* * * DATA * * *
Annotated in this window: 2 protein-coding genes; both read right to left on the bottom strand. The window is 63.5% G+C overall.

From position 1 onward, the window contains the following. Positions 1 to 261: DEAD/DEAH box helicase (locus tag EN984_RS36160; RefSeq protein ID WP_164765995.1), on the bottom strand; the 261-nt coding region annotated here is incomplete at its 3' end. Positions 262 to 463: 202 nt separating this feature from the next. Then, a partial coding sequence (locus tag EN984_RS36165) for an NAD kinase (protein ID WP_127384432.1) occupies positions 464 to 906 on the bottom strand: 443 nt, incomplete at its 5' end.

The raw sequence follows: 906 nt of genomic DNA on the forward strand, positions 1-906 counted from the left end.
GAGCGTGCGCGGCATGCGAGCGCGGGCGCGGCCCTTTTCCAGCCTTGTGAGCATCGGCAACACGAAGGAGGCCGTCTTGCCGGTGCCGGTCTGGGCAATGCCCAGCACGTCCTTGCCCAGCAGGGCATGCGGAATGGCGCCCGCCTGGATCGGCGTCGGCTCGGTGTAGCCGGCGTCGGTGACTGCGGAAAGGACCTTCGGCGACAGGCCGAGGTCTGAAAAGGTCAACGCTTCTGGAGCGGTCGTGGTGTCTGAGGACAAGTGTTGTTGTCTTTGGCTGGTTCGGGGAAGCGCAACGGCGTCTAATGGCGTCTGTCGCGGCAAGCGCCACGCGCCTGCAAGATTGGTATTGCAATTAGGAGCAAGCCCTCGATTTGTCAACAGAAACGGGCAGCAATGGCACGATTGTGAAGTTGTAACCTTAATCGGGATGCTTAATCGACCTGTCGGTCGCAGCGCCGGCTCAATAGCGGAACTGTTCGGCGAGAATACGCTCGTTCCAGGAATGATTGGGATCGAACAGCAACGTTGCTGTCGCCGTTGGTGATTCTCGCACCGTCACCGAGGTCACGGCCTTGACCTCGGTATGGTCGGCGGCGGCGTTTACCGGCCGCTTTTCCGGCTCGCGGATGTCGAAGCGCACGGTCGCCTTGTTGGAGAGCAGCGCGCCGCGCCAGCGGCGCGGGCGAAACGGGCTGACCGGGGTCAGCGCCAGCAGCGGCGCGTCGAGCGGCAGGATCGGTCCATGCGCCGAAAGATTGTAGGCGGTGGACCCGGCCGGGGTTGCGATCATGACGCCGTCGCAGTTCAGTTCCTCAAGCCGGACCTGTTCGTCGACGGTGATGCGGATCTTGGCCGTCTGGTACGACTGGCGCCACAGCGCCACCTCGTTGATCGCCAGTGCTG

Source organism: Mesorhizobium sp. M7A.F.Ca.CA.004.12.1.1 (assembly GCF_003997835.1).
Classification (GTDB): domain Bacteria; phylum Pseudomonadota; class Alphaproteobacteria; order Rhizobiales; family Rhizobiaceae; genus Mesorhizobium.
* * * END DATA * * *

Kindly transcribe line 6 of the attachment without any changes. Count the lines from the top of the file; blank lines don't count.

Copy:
Classification (GTDB): domain Bacteria; phylum Pseudomonadota; class Alphaproteobacteria; order Rhizobiales; family Rhizobiaceae; genus Mesorhizobium.